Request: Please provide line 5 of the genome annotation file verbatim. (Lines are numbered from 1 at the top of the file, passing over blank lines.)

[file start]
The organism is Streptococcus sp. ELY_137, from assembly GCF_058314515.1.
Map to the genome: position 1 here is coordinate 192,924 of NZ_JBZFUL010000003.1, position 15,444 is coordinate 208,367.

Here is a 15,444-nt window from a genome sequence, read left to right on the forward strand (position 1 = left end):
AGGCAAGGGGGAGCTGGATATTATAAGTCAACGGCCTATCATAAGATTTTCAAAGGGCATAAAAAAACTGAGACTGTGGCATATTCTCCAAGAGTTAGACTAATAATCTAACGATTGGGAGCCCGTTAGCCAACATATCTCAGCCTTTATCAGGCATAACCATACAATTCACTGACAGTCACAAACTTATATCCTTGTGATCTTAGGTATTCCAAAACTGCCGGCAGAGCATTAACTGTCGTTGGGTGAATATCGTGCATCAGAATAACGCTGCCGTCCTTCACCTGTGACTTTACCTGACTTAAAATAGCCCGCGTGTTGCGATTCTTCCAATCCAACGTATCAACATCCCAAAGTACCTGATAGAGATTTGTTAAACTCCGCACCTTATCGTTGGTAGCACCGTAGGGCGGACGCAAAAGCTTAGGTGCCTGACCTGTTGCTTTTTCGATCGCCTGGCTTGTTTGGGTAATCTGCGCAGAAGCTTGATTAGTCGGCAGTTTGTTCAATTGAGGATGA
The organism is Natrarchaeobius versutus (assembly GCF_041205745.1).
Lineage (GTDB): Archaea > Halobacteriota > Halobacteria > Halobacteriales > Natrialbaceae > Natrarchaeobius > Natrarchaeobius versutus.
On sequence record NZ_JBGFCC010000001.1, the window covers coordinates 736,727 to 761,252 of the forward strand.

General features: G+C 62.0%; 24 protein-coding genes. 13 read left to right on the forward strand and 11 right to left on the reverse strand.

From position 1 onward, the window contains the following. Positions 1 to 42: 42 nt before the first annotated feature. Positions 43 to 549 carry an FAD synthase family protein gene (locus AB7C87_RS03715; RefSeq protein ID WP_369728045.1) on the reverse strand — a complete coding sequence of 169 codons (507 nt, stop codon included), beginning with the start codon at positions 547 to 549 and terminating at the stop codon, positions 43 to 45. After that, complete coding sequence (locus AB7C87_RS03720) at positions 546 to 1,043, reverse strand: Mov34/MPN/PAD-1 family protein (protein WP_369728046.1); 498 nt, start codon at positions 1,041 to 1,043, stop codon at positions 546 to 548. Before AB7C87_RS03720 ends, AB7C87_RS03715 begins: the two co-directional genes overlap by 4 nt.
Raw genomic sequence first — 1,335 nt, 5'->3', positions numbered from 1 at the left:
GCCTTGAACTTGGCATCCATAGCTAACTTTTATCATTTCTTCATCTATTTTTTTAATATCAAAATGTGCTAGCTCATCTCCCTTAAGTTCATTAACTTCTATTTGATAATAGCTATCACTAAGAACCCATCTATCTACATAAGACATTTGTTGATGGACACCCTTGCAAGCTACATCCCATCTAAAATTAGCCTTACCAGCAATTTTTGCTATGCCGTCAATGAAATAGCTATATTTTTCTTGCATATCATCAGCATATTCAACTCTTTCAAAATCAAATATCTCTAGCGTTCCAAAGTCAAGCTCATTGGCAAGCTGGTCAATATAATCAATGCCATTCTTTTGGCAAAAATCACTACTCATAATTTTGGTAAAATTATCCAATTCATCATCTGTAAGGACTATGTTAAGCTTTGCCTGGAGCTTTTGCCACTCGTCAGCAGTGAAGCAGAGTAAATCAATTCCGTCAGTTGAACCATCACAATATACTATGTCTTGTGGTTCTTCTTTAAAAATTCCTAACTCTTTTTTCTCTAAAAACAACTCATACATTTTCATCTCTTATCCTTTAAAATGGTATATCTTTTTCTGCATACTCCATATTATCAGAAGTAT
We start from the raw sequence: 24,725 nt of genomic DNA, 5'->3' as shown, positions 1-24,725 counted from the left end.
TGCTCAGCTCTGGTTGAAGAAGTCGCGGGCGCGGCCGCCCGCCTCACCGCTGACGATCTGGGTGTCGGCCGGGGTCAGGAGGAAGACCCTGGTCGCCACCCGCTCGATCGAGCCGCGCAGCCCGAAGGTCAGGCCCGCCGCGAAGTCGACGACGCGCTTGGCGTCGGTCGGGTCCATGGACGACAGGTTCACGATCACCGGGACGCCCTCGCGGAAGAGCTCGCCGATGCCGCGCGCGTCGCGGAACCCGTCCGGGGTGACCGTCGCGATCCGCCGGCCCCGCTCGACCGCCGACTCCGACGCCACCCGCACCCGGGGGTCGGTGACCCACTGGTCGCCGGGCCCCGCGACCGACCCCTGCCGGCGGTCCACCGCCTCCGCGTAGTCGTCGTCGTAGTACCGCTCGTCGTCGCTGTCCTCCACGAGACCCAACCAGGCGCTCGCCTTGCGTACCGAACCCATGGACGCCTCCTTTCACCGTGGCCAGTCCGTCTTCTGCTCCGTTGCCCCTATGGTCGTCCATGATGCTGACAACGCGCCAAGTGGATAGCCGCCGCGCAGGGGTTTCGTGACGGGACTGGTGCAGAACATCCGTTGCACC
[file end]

The organism is Natrarchaeobius versutus (assembly GCF_041205745.1).